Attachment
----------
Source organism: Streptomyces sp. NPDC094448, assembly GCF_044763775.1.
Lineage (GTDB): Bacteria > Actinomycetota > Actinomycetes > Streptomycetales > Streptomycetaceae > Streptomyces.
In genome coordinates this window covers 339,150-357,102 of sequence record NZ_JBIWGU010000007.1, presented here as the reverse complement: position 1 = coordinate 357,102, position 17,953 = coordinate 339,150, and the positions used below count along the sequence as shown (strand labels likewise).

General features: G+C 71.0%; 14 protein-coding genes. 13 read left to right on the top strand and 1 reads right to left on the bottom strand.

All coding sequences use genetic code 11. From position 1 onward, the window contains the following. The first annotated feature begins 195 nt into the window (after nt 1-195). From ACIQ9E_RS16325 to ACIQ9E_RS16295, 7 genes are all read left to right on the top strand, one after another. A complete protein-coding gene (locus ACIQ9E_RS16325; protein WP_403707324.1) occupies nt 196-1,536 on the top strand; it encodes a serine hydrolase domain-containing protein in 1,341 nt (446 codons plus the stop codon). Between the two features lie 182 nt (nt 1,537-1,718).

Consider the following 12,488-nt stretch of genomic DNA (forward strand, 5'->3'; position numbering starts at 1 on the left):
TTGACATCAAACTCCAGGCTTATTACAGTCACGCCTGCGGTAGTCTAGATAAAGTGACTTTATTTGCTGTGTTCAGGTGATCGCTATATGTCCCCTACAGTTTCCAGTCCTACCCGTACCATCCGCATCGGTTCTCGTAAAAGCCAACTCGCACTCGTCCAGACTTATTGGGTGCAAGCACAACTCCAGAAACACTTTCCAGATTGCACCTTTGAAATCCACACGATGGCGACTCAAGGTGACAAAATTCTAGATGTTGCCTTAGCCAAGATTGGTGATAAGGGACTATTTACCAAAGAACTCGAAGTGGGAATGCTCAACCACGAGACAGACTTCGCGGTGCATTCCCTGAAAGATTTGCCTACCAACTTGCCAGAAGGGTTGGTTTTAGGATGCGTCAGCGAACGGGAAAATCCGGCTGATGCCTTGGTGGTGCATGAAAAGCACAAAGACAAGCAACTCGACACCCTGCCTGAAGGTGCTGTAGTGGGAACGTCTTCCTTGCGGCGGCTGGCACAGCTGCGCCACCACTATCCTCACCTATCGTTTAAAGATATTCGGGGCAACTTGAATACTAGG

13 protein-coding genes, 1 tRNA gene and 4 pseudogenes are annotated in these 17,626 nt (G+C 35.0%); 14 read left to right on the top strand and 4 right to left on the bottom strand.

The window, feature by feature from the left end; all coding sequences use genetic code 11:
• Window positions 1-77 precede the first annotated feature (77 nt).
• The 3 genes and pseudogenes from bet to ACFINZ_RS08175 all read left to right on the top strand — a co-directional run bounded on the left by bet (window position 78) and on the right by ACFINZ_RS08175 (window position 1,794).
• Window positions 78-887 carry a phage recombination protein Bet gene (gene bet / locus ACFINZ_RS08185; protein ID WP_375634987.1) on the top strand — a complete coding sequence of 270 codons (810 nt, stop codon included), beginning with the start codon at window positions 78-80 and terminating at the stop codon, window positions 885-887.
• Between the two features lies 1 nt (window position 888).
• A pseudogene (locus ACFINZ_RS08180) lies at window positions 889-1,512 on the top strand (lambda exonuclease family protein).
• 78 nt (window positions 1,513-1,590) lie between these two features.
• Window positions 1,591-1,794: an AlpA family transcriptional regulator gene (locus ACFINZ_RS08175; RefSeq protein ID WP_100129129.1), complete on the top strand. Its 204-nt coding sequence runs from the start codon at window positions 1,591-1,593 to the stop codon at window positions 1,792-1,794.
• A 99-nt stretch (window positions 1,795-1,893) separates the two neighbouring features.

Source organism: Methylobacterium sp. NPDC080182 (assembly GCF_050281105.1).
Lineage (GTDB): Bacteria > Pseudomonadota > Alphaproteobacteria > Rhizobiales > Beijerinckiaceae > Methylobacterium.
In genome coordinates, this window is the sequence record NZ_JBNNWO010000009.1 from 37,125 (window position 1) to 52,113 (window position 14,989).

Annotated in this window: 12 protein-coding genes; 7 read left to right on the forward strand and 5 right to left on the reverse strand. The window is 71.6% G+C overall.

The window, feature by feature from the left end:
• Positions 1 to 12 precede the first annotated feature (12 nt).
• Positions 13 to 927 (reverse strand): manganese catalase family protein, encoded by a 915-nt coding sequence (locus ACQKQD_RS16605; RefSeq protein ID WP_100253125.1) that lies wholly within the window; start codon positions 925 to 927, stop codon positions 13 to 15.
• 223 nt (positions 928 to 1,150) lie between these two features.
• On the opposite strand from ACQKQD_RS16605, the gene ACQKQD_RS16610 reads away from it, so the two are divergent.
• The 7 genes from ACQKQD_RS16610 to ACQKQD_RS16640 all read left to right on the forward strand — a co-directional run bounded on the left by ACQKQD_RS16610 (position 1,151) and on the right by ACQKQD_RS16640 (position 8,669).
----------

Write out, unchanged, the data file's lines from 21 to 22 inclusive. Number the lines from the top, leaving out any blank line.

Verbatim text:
Annotated in this window: 12 protein-coding genes; 7 read left to right on the forward strand and 5 right to left on the reverse strand. The window is 71.6% G+C overall.

The window, feature by feature from the left end: